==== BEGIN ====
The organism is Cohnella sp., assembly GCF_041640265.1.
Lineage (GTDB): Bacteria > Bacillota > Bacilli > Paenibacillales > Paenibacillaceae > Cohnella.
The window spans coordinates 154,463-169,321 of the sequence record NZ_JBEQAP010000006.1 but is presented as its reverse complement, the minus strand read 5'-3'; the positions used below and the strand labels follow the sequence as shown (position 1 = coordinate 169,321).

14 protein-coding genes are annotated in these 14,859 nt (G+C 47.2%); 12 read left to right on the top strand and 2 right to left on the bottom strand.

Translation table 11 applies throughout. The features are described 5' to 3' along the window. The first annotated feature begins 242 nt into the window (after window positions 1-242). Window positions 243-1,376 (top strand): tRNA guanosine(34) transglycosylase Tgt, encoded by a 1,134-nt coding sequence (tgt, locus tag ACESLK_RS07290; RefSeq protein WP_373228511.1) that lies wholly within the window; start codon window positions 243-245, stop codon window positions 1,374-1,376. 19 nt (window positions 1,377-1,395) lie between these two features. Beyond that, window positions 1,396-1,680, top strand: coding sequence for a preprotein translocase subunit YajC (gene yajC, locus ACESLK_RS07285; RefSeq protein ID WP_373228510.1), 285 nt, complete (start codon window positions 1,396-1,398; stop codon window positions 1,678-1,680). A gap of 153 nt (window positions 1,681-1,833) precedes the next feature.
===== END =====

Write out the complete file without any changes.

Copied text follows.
The organism is Cohnella sp., assembly GCF_041640265.1.
Lineage (GTDB): Bacteria > Bacillota > Bacilli > Paenibacillales > Paenibacillaceae > Cohnella.
The window spans coordinates 154,463-169,321 of the sequence record NZ_JBEQAP010000006.1 but is presented as its reverse complement, the minus strand read 5'-3'; the positions used below and the strand labels follow the sequence as shown (position 1 = coordinate 169,321).

14 protein-coding genes are annotated in these 14,859 nt (G+C 47.2%); 12 read left to right on the top strand and 2 right to left on the bottom strand.

Translation table 11 applies throughout. The features are described 5' to 3' along the window. The first annotated feature begins 242 nt into the window (after window positions 1-242). Window positions 243-1,376 (top strand): tRNA guanosine(34) transglycosylase Tgt, encoded by a 1,134-nt coding sequence (tgt, locus tag ACESLK_RS07290; RefSeq protein WP_373228511.1) that lies wholly within the window; start codon window positions 243-245, stop codon window positions 1,374-1,376. 19 nt (window positions 1,377-1,395) lie between these two features. Beyond that, window positions 1,396-1,680, top strand: coding sequence for a preprotein translocase subunit YajC (gene yajC, locus ACESLK_RS07285; RefSeq protein ID WP_373228510.1), 285 nt, complete (start codon window positions 1,396-1,398; stop codon window positions 1,678-1,680). A gap of 153 nt (window positions 1,681-1,833) precedes the next feature.